"If you can't be good, be careful." I was sitting at a table in the corner at The Java Joint working on a writing project. Deb Searles walked in. There were several young men sitting on the leather counches in the back, all of whom looked to be in their early teens. They sweemed to know Mrs. Searles and as they all got up to leave, she fed them the above line. I laughed out loud.
It made me think of the upcoming Mother’s Day. Once a mom, always a mom—and it doesn’t matter if the kids are yours or someone else’s. The mother instinct is forever ingrained.
When I first found out I was going to be a mother the spring of 1986, I’ll be honest, I was not thrilled. I was plagued with all the insecurities of someone who never had the mother instinct. Or so I thought. I never ran up to newborns and asked the mothers if I could hold them. I never fawned over the amazing baby photos taken by Annie Leibovitz either. I just didn’t see the cuteness of babies sleeping while resting in various versions of fruits and vegetables or in flower pots. It was a bit weird for me.
However, when I officially became a member of the mom club, the mother instinct kicked in but so did a whole new slew of worries. Will I be able to keep him safe? Will I be able to be a good mother like my mother? Will I read to him enough? Will I make sure he brushes his teeth every night? Will I be able to tell the difference if he’s really sick or just making an excuse not to go to school? How will I know if a fever is just teething or something more serious? Will I nag them too much? Will I ignore the signs if my sullen teenager is in more trouble than it seems? Will I like his friends? If I don’t like his friends, will I have the courage to tell him why?
Old news flash: I had two boys who are now in their mid-twenties and I still worry about them. I tell parents who have kids in grade school, middle school and high school that in some respects it gets easier but in other respects, it doesn’t.
There are many emotional events that a mother endures as the kids grow up. Losing the first tooth, the first day of school, a first date, helping your offspring mend a broken heart … they are all important, but one of the most traumatic events a mother goes through is when her teenager gets his or her driver’s license.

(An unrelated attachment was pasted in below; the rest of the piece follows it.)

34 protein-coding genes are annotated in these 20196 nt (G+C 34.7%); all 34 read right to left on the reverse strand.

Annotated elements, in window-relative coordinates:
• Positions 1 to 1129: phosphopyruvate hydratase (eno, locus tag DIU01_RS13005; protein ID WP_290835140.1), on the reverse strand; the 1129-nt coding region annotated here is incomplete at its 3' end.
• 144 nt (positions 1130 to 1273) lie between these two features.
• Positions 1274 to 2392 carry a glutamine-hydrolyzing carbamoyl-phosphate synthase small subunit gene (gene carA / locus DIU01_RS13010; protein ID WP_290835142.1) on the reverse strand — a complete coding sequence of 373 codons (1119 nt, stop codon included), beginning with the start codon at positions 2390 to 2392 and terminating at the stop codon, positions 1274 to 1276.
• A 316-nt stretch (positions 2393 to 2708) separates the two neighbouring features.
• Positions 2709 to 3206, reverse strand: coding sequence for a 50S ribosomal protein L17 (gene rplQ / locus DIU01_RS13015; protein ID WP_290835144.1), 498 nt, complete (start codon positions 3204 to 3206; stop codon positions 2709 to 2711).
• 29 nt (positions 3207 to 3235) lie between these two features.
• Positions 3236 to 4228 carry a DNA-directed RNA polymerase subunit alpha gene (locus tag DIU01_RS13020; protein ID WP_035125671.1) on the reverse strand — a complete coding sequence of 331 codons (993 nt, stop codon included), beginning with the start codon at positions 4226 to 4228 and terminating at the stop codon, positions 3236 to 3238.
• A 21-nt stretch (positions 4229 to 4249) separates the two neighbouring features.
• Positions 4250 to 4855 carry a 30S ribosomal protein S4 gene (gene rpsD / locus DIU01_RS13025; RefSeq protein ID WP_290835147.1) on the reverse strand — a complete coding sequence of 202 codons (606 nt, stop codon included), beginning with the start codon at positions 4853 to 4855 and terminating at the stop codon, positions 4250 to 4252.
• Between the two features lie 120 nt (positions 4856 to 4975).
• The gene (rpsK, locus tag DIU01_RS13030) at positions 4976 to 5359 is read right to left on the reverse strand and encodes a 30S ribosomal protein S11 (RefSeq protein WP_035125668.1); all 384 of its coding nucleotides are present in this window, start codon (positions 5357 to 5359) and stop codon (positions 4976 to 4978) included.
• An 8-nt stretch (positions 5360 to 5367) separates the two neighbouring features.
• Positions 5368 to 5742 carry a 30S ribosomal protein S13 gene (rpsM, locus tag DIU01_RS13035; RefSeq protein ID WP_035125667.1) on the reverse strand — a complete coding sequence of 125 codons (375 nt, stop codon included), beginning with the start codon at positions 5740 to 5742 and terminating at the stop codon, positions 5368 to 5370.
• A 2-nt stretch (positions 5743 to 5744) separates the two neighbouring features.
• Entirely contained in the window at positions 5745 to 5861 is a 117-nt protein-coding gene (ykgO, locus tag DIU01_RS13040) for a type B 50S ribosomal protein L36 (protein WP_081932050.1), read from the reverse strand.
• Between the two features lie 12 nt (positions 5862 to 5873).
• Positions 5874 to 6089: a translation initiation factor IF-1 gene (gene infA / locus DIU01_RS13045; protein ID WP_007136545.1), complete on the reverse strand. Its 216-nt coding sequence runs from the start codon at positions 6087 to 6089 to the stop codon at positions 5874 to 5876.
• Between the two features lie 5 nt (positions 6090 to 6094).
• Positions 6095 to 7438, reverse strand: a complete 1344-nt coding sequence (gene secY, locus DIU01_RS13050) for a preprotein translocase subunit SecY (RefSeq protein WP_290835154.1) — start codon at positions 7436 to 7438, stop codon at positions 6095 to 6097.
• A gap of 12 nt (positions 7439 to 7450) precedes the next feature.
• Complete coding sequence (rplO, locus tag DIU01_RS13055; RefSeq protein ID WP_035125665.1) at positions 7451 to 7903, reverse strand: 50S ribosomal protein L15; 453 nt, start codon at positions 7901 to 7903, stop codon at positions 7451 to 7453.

There is a terrific Subaru commercial out where a father is leaning inside the car from the passenger side telling his daughter the rules of the road. At first she is about six or seven then the commercial cuts back to the father and by the time it cuts back to the teen, she is sixteen and raring to go. She backs out of the driveway and then the scene cuts to her father waving her goodbye.
That scene gets me in the heart all the time.
All we can do as parents is hope that our kids paid attention during driver’s education, driver’s training and pay extra special attention when driving among the millions. Even now when my grown boys are going on a road trip, I ask them to at least text me when they arrive at their destination.
I worry about their careers. I worry about their health. I worry about their peace of mind.
I found this poem by Chris Marcum who said it best:
Will they make it to trimester three?
We worry about how much they eat
and even when we they poop and pee.
We worry when they’re two and three,
all the scraps, bumps and boo-boo’d knees.
We worry about them cutting hair
and how much of their sister’s they’re willing to spare.
We worry about all the teeth that must come free
and if they will need Orthodontistry.
We worry if they will pass the class,
from their first day of school until their last.
We worry about them going off to college
and if we gave them enough knowledge.
We worry for them when their heart does break
and the scar that they might never shake.
We worry for them on their wedding day,
that the love they share may never fade.
We worry for them when their baby comes
now their worrying has just begun.
A Mother’s worry never ends.
It just evolves and grows and starts again.
From one exhausted parent to many others, “Happy Mother’s Day!”
Stacey Powells is a local writer and radio host. She hosts the Exhausted Parent Network Radio Show every Thursday night at 6 p.m. on KMMT. She can be reached at firstname.lastname@example.org . For more of her work, visit www.exhaustedparent.com . Her column reflects her own views and not necessarily those of the Mammoth Times.